It is not uncommon for an Administrative Law Judge (“ALJ”) to deny a Social Security Disability (“SSD”) claim on the grounds that a medical condition is not severe enough to be disabling because the claimant did not have surgery. The case law had made clear that it is not necessary to have surgery to show that medical condition is disabling. Nonetheless, if you have undergone surgery, then it should be obtained and submitted as evidence.
I had two cases that were approved today without any difficulty. Both claimants sustained orthopedic injuries from motor vehicle accidents. The first case involved a 48 year old warehouse manager whose foot was crushed, and the other concerned a 41 year old paralegal whose neck and back were injured.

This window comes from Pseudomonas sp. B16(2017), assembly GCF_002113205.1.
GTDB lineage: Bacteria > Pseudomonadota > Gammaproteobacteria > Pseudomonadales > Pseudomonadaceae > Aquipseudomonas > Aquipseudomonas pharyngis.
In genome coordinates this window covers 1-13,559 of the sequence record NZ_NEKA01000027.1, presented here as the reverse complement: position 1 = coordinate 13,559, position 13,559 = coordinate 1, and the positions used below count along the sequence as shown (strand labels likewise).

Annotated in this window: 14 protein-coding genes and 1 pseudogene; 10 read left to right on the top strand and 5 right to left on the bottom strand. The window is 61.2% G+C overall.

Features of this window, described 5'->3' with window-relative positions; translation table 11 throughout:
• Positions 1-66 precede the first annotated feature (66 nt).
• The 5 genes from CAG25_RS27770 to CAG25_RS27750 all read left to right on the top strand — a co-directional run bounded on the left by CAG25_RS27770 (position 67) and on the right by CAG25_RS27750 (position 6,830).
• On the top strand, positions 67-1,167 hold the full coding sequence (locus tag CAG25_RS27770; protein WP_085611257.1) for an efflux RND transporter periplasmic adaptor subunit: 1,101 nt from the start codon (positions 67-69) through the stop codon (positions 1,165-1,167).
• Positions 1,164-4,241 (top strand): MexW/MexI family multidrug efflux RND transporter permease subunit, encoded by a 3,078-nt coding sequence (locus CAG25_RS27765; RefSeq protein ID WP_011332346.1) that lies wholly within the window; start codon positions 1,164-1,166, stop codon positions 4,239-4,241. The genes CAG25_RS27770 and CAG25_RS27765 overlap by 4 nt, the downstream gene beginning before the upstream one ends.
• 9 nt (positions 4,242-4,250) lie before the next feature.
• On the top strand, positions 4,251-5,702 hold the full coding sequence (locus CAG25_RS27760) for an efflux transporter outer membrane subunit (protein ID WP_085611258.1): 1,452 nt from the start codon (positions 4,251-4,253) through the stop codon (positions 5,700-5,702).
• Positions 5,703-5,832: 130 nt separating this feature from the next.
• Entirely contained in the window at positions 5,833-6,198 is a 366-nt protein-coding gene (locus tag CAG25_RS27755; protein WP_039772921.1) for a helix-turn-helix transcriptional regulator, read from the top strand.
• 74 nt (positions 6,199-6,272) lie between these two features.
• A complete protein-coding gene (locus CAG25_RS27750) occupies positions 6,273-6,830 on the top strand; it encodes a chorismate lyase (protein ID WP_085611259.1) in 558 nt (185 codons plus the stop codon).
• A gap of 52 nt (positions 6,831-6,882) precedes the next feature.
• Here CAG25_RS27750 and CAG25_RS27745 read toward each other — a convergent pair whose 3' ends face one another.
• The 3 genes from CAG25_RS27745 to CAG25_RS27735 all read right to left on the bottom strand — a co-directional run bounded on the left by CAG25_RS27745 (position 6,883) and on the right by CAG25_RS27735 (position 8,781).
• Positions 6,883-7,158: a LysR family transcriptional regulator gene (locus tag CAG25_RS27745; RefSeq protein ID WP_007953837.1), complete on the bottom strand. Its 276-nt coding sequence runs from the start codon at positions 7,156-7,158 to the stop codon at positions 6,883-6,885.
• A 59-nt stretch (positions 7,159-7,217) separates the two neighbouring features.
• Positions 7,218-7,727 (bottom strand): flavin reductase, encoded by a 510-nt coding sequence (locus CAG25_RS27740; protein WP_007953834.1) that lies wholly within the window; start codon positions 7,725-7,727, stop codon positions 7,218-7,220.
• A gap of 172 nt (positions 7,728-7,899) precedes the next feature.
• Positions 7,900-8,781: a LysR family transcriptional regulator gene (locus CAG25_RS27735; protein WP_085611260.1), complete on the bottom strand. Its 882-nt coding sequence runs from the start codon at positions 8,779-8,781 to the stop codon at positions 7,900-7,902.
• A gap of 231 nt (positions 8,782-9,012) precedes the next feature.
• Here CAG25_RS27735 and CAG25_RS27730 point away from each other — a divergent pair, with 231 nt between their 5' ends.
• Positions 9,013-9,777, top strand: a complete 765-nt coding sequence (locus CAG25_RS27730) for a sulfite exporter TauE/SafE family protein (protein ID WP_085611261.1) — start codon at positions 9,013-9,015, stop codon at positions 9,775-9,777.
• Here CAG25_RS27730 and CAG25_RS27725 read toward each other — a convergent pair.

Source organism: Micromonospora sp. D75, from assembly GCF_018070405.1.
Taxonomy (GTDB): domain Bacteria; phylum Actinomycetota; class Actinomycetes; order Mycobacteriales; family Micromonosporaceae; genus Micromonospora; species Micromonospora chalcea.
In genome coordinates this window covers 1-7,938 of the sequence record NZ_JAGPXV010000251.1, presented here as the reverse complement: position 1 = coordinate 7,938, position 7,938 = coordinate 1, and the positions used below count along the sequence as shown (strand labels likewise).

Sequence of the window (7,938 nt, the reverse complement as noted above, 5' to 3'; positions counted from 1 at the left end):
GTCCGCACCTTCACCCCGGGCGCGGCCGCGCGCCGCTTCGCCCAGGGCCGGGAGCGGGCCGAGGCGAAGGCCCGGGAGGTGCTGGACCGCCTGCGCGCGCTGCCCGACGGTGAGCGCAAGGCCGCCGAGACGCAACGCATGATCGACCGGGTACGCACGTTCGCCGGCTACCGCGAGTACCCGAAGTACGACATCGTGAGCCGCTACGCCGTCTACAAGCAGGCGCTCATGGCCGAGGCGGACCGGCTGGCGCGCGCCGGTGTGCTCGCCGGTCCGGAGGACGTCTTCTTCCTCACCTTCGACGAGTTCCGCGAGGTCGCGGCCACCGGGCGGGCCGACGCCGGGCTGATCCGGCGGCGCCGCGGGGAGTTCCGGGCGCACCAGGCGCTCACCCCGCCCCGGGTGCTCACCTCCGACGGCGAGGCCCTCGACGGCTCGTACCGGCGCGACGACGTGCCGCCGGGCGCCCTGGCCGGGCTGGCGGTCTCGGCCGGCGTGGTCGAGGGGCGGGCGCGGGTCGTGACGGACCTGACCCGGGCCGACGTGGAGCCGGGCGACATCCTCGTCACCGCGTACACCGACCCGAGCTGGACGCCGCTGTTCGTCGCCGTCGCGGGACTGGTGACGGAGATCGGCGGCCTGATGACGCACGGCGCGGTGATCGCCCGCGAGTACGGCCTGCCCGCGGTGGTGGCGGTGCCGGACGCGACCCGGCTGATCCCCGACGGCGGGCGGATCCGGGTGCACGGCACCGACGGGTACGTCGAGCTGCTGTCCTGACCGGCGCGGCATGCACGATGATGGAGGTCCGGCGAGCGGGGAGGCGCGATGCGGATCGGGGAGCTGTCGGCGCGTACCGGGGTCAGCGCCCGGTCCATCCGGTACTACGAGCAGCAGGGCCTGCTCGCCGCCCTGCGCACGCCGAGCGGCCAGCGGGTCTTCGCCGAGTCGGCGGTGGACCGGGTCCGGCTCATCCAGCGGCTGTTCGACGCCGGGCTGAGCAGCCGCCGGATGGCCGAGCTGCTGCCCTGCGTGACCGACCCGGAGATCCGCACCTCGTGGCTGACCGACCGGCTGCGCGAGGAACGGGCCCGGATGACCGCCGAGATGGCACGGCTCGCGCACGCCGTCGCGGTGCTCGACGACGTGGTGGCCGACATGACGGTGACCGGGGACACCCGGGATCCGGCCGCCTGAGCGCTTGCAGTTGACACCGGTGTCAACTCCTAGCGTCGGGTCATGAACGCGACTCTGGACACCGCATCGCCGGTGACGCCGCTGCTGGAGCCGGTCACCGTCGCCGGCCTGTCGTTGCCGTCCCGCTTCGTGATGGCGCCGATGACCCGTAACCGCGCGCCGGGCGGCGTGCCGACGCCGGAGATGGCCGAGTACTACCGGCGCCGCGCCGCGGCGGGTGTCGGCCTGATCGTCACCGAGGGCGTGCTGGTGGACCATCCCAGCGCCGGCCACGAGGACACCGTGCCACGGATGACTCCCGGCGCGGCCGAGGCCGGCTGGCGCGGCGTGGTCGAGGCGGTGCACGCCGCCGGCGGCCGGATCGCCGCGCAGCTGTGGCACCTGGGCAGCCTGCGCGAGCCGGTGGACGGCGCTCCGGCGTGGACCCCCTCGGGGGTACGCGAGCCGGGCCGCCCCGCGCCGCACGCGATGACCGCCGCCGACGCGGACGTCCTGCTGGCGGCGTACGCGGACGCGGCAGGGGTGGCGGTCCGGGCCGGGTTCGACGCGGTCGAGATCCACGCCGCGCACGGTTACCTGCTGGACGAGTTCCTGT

Generally, Social Security prefers denying SSD benefits to claimants who are under 50 years old. I have had many claimants who are under 50 years old with motor vehicle injuries who retained me after their SSD application was denied. What the two cases I had today in common was that each claimant underwent major surgery. Each ALJ decision highlighted the surgery.
Treatment reports and functional capacity assessments can suffice to establish entitlement to SSD benefits. However, operative reports tend to lead to faster claim approvals. Many ALJs favor what Social Security doctors say over treating doctors because the ALJs think that treating doctors’ reports overstate a claimants’ disability in order to help them get SSD benefits. It seems that ALJs perceive surgery as evidence that a treating doctor is not exaggerating the extent of a claimant’s inability to work.Previous Next
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